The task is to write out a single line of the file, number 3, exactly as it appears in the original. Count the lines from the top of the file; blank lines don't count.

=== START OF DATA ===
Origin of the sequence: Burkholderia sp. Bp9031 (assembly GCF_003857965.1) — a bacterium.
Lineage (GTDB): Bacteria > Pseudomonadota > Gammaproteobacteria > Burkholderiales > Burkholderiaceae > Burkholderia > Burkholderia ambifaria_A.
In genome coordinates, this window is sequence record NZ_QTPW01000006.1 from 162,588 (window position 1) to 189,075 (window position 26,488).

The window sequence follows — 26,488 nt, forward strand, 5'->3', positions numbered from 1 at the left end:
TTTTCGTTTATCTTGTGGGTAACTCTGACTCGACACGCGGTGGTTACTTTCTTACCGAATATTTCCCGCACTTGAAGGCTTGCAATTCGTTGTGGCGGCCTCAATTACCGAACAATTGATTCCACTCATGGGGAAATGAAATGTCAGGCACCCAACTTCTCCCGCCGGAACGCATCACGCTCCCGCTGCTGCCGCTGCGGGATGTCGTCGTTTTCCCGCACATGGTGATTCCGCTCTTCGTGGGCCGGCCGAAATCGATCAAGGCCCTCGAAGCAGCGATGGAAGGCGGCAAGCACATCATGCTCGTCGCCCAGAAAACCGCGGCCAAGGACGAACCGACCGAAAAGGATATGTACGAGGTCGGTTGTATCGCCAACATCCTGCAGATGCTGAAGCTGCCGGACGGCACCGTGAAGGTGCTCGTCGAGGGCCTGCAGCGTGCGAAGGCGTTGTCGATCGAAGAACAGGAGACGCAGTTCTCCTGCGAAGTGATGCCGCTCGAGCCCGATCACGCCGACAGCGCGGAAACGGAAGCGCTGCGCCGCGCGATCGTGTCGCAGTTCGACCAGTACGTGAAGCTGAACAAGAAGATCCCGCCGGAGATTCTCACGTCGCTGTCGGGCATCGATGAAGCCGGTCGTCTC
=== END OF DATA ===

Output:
In genome coordinates, this window is sequence record NZ_QTPW01000006.1 from 162,588 (window position 1) to 189,075 (window position 26,488).